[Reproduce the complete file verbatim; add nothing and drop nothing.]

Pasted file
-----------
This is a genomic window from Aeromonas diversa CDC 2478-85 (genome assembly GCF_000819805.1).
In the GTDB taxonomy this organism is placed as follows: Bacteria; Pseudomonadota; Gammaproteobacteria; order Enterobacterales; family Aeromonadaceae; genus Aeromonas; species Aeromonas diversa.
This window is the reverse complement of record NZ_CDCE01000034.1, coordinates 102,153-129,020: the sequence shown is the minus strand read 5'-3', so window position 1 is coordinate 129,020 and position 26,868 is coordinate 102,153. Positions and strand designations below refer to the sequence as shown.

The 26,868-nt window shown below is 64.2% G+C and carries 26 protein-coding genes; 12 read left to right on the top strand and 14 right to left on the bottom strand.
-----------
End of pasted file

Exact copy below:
This is a genomic window from Aeromonas diversa CDC 2478-85 (genome assembly GCF_000819805.1).
In the GTDB taxonomy this organism is placed as follows: Bacteria; Pseudomonadota; Gammaproteobacteria; order Enterobacterales; family Aeromonadaceae; genus Aeromonas; species Aeromonas diversa.
This window is the reverse complement of record NZ_CDCE01000034.1, coordinates 102,153-129,020: the sequence shown is the minus strand read 5'-3', so window position 1 is coordinate 129,020 and position 26,868 is coordinate 102,153. Positions and strand designations below refer to the sequence as shown.

The 26,868-nt window shown below is 64.2% G+C and carries 26 protein-coding genes; 12 read left to right on the top strand and 14 right to left on the bottom strand.